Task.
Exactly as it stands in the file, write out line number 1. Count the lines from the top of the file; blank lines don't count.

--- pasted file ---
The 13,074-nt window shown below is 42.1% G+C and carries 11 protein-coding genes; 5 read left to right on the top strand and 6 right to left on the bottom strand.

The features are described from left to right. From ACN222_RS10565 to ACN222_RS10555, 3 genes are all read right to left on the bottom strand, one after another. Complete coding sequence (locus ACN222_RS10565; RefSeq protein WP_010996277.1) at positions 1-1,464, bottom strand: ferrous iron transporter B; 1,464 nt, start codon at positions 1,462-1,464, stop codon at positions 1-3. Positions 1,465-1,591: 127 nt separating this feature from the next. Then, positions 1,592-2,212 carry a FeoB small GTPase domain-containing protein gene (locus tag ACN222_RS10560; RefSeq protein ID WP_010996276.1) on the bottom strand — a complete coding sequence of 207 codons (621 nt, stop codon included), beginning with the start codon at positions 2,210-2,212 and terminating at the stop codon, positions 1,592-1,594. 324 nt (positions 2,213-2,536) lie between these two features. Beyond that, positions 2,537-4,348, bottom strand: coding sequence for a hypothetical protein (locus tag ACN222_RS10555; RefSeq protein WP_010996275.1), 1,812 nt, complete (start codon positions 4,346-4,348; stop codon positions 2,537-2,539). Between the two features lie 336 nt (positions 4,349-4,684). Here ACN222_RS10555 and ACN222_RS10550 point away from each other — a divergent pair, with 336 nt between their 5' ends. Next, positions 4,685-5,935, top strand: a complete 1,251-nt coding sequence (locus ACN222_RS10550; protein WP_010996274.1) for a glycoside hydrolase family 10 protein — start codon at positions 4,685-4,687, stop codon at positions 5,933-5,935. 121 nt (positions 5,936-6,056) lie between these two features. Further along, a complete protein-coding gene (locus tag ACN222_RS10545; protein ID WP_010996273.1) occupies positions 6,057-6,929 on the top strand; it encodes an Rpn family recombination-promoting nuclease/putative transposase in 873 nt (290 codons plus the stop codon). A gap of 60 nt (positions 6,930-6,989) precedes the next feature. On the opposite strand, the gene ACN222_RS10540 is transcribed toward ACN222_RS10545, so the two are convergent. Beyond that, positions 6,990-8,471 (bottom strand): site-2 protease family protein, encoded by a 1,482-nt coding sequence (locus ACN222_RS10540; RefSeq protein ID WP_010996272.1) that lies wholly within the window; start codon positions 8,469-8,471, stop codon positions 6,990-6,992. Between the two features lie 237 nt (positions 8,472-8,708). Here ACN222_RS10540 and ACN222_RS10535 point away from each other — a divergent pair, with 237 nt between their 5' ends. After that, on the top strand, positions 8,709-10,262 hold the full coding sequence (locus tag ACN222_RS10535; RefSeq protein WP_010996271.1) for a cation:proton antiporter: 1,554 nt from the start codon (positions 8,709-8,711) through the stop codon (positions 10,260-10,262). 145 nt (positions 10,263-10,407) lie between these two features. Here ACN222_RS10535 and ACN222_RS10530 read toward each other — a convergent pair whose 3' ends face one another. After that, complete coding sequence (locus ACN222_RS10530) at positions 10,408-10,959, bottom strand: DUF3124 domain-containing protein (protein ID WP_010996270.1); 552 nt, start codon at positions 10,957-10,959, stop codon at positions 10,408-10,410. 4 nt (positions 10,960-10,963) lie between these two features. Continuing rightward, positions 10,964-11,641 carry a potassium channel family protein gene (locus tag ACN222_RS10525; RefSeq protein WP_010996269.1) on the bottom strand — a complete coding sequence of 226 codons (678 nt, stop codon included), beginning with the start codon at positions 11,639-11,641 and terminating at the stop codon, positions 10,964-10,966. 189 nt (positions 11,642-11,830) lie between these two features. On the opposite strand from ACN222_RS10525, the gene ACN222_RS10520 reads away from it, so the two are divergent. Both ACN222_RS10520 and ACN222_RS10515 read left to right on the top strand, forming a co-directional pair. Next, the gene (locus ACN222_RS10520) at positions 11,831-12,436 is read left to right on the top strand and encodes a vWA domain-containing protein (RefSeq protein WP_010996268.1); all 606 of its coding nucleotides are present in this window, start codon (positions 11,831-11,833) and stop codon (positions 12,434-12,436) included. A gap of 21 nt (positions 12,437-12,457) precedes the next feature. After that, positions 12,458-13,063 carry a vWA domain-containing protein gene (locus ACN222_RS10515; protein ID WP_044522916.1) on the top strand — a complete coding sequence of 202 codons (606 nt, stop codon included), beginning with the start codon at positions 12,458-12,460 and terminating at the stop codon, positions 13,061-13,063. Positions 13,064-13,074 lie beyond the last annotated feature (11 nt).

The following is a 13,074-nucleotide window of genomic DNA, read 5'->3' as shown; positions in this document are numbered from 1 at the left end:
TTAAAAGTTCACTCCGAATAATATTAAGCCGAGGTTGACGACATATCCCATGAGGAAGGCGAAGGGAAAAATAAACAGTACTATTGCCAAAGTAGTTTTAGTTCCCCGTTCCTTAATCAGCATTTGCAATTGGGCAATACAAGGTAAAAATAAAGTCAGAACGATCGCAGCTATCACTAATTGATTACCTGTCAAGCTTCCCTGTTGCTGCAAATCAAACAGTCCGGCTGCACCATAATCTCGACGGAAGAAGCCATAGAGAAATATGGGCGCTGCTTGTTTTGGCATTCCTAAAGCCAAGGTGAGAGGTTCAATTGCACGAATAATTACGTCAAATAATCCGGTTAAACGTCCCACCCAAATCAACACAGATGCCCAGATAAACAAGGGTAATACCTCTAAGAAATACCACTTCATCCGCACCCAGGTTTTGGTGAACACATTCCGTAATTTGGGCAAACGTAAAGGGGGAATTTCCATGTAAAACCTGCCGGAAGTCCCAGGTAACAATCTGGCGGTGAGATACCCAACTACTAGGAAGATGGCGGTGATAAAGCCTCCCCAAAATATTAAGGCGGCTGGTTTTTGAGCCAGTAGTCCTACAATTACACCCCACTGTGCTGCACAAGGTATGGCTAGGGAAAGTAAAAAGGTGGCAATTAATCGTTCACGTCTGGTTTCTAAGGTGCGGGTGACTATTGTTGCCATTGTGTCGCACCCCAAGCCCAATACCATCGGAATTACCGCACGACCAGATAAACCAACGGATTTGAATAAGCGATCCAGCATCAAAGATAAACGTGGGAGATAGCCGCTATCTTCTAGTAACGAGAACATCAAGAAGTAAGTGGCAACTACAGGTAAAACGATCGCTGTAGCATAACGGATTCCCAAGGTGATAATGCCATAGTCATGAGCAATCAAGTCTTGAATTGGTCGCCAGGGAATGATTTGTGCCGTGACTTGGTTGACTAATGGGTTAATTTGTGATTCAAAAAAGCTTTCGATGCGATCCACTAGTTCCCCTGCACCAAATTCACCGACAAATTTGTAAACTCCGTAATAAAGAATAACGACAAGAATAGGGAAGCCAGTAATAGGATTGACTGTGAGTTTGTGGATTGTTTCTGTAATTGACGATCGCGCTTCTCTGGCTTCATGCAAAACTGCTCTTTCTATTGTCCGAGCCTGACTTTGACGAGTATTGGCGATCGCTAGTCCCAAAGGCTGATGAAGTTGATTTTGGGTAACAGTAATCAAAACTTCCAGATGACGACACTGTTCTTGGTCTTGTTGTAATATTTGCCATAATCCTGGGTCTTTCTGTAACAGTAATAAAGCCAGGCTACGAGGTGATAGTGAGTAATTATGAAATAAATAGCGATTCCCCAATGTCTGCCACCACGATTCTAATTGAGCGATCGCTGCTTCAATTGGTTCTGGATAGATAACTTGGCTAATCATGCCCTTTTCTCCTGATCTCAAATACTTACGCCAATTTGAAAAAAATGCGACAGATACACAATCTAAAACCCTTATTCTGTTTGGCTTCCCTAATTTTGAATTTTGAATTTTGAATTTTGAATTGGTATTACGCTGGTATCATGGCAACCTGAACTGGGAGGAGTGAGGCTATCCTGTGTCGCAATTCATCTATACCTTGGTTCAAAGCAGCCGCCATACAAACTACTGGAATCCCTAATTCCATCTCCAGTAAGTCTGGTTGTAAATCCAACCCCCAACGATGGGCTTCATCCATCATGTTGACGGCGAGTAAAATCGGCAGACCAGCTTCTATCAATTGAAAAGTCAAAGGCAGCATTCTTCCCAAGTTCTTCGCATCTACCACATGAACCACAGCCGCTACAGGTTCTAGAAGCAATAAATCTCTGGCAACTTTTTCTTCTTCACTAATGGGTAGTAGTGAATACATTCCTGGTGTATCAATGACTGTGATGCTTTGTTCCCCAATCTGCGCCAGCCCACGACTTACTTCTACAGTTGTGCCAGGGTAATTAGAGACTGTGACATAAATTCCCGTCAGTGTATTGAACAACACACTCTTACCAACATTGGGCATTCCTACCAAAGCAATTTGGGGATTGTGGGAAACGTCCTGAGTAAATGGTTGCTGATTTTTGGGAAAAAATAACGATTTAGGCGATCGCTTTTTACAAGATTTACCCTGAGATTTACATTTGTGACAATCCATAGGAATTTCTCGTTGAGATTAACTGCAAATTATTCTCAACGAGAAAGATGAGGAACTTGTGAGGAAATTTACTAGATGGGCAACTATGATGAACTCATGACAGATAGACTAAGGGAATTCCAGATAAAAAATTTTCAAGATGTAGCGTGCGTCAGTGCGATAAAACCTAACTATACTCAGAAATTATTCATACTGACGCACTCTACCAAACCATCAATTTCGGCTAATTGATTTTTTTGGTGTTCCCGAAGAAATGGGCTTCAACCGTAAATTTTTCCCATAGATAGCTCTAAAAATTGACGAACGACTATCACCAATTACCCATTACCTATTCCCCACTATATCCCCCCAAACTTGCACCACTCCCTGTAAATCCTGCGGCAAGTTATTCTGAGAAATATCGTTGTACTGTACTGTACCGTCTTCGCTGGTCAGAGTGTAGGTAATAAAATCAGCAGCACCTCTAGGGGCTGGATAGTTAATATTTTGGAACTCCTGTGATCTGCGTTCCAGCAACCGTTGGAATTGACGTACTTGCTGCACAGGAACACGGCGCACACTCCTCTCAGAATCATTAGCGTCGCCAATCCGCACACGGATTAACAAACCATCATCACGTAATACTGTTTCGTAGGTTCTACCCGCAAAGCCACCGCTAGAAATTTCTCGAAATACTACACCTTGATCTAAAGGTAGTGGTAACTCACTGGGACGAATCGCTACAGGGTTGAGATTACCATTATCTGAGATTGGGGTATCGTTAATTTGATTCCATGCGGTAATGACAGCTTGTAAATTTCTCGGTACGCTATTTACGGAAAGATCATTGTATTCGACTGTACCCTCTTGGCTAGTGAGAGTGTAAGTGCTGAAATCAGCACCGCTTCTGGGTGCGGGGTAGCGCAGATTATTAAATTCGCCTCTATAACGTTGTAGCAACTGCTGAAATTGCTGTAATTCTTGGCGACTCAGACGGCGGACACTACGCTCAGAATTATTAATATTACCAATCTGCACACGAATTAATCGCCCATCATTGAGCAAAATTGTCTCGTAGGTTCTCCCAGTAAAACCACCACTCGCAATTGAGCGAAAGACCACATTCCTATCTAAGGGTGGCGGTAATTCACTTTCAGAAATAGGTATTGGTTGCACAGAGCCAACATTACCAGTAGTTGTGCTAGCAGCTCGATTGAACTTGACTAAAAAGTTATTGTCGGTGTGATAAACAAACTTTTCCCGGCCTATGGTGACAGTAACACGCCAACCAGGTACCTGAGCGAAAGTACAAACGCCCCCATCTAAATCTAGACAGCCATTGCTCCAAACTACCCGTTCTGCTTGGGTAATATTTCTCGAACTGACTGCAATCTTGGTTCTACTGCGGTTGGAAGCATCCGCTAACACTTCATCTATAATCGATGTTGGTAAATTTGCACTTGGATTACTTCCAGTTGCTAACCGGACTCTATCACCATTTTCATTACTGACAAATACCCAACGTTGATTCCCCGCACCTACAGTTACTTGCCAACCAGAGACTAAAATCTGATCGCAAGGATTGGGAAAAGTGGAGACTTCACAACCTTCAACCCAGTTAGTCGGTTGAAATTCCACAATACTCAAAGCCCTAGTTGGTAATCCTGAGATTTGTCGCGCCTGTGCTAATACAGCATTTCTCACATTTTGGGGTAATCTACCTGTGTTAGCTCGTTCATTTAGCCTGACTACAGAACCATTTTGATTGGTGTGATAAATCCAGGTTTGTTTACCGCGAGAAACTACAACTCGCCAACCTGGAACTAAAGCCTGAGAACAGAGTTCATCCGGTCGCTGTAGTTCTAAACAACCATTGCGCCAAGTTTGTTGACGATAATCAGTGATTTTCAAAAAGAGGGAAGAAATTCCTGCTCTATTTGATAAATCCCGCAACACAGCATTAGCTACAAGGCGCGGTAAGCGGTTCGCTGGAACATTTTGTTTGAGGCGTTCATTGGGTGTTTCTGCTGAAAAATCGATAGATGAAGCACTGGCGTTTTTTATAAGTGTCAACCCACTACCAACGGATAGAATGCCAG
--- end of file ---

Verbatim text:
The 13,074-nt window shown below is 42.1% G+C and carries 11 protein-coding genes; 5 read left to right on the top strand and 6 right to left on the bottom strand.